Regency Valentines

References to Valentine’s Day go back to early times. Chaucer mentions it, and so does Shakespeare. By the 1600’s, giving gifts or tokens to ladies seems to have become a common practice, mentioned by the diarist Samuel Pepys.

During the Regency era, parties and cards as we think of them now still were not part of celebrating Valentine’s Day, but unmarried admirers did send tokens, hand-made cards, letters, verses from poetry, etc. In fact, it seems that for young swains courting young ladies, such recognition of the day was de rigueur. No pressure, right?

To help those who lacked a talent for composing poetical messages, publishers were quick to fill the void, issuing pamphlets like The Young Man’s Valentine Writer (1797), filled with romantic verses which could be copied out by those with little poetic skill and sent to their sweethearts.

That sending such missives and cards was common practice seems clear when we consider this tidbit from the Morning Chronicle of February 15, 1815:

Yesterday being Valentine’s day, the whole artillery of love was put into requisition. The Postmen were converted into Cupids, and instead of letters upon business, carried epistles full of flames, darts, chains, and amorous declarations.

Before the advent of machine-made cards, what would a Georgian or Regency Valentine have looked like? Here is an example of the folded paper “puzzle-purse” style of Valentine, dated February 14, 1816.

Below is another example of a typically folded hand-made paper card, decorated with watercolor, from Edmund Hemming to Anne Wilkes of Bidford-on-Avon, Warwickshire, dated 14 February 1820, courtesy of English Folk Art.

The design features hearts & arrows, flowers, and lovebirds. The main central design, when unfolded, shows the fashionable young couple in arms, standing beneath two trees (symbolically entwined), with a house on the left (a happy home), and a church on the right (wedding bells).

The love token includes romantic verse, ‘On you depends my future peace, One kindest look one tender sign, Shall bid my every trouble cease, Come then and be my Valentine’.

However, there were all sorts of craft approaches: pinwork (piercing paper to make the designs), cutwork (like making paper snowflakes, cutting the paper to make it have lacey designs), quill-work, and also non-paper options, to create love tokens made of any kind of material you can think of! The one at left is just lavishly illustrated in watercolors.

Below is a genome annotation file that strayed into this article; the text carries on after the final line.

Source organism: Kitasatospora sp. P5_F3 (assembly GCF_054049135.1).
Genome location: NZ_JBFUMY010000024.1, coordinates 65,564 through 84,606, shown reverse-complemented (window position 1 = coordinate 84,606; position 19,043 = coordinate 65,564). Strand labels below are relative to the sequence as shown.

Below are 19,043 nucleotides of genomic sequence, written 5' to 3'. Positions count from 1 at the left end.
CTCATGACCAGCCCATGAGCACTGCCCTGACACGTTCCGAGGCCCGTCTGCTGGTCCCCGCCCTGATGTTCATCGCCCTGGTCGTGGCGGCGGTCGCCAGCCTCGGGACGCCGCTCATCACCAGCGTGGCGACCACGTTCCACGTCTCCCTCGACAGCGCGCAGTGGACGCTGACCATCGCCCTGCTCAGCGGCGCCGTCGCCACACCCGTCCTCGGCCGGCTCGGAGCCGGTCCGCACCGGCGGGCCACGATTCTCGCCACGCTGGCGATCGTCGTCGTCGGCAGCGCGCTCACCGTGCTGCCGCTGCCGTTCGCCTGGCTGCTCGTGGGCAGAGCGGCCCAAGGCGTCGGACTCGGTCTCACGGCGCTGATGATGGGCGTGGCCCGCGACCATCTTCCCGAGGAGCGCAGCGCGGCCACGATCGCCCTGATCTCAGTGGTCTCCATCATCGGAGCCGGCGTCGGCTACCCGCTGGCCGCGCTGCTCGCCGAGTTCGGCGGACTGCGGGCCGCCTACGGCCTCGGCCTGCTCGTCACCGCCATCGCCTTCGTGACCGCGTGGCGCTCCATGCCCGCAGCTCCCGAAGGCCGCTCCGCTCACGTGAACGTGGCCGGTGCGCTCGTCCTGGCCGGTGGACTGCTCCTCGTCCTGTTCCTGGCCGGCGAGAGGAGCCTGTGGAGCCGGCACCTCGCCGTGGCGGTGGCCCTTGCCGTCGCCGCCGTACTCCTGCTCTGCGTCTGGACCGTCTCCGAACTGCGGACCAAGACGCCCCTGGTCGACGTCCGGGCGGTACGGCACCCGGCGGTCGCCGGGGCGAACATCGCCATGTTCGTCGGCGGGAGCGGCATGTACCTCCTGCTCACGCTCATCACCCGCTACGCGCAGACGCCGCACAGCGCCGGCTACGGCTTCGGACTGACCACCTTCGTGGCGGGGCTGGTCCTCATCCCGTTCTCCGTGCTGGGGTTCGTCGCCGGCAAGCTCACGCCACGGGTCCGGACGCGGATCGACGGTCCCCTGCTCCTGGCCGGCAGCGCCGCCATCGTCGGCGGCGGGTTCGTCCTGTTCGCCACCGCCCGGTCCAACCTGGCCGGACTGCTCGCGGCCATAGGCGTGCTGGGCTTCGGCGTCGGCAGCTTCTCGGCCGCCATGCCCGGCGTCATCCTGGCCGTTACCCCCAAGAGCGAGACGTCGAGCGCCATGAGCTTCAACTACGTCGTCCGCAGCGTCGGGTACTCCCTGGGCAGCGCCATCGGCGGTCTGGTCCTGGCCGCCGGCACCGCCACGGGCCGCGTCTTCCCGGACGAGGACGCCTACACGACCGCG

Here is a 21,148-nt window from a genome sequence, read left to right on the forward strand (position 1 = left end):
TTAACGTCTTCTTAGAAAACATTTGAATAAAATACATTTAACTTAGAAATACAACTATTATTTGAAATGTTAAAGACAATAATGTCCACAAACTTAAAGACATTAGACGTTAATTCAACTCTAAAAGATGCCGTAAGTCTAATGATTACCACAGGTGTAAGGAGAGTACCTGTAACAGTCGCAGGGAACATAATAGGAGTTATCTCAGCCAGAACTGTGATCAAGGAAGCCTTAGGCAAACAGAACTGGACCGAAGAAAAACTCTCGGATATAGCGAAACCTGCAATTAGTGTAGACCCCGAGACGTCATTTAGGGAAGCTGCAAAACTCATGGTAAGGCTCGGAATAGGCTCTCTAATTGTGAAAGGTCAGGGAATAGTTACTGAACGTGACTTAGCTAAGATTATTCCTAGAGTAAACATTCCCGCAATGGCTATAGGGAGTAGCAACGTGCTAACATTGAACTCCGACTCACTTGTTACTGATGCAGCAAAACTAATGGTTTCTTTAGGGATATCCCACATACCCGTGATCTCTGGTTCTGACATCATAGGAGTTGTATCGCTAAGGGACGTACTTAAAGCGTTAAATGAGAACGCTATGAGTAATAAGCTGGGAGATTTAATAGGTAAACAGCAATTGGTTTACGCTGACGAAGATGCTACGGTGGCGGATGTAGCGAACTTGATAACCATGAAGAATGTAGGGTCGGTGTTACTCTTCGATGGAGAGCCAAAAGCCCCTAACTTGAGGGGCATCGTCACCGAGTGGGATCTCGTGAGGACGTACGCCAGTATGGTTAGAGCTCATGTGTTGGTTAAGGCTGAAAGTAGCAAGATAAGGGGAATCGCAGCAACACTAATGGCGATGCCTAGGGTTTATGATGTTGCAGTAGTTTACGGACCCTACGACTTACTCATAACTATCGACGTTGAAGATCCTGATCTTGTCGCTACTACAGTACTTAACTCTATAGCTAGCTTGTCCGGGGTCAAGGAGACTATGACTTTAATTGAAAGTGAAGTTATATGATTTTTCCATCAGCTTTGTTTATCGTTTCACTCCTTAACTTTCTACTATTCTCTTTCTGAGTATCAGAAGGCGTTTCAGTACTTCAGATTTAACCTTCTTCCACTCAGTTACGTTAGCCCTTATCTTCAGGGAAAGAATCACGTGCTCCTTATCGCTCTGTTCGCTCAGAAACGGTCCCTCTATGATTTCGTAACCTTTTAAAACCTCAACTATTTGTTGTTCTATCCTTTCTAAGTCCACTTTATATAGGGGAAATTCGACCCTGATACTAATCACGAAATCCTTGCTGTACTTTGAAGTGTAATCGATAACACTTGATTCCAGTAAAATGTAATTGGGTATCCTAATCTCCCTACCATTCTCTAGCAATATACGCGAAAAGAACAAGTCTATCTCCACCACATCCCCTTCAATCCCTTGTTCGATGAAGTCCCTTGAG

If you are ambitious or creative enough to want to try to make a Regency-style Valentine, I found the patterned examples below which were copied in the 1880’s from Georgian Valentines, one dated 1785. There were no directions, so you’ll have to sort out the fold lines and the order in which to make the folds for yourself. If you have experience doing origami, that will undoubtedly help!

Paper was expensive in this period, and so was postage. And there were no envelopes! You might find this video about letter-folding in the Regency helpful!  https://www.youtube.com/watch?v=qwyEERi-hyA 

I hope you enjoyed this glimpse of true romance in our favorite time period. Whatever your pleasure, I wish you a Happy Valentine’s Day!

About Gail Eastwood

Gail Eastwood is the author of seven Regencies that were originally published by Signet/Penguin. After taking ten years off for family matters, she has wobbled between contemporary romantic suspense and more Regency stories, wondering what century she's really in and trying to work the rust off her writing skills. Her backlist is gradually coming out in ebook format, and some are now available in new print editions as well. She is working on the start of a Regency-set series and other new projects. Stay tuned!
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